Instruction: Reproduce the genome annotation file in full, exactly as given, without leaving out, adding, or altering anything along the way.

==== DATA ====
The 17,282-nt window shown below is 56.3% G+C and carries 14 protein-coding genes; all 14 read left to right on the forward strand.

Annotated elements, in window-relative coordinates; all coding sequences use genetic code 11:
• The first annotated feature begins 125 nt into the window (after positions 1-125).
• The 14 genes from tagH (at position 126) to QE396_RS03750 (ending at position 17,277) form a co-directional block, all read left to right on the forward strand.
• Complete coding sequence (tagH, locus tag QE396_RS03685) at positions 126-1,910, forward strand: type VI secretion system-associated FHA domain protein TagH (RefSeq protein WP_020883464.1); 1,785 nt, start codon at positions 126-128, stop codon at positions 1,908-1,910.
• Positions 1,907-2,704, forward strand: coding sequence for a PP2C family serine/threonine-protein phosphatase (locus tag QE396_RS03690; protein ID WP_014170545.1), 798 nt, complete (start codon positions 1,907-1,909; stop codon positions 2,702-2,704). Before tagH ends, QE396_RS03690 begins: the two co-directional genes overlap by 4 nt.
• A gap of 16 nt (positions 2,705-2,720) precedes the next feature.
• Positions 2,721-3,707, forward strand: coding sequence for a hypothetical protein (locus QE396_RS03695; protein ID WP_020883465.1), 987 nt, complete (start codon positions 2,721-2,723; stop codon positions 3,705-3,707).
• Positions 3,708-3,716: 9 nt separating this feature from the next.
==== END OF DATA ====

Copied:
The 17,282-nt window shown below is 56.3% G+C and carries 14 protein-coding genes; all 14 read left to right on the forward strand.

Annotated elements, in window-relative coordinates; all coding sequences use genetic code 11:
• The first annotated feature begins 125 nt into the window (after positions 1-125).
• The 14 genes from tagH (at position 126) to QE396_RS03750 (ending at position 17,277) form a co-directional block, all read left to right on the forward strand.
• Complete coding sequence (tagH, locus tag QE396_RS03685) at positions 126-1,910, forward strand: type VI secretion system-associated FHA domain protein TagH (RefSeq protein WP_020883464.1); 1,785 nt, start codon at positions 126-128, stop codon at positions 1,908-1,910.
• Positions 1,907-2,704, forward strand: coding sequence for a PP2C family serine/threonine-protein phosphatase (locus tag QE396_RS03690; protein ID WP_014170545.1), 798 nt, complete (start codon positions 1,907-1,909; stop codon positions 2,702-2,704). Before tagH ends, QE396_RS03690 begins: the two co-directional genes overlap by 4 nt.
• A gap of 16 nt (positions 2,705-2,720) precedes the next feature.
• Positions 2,721-3,707, forward strand: coding sequence for a hypothetical protein (locus QE396_RS03695; protein ID WP_020883465.1), 987 nt, complete (start codon positions 2,721-2,723; stop codon positions 3,705-3,707).
• Positions 3,708-3,716: 9 nt separating this feature from the next.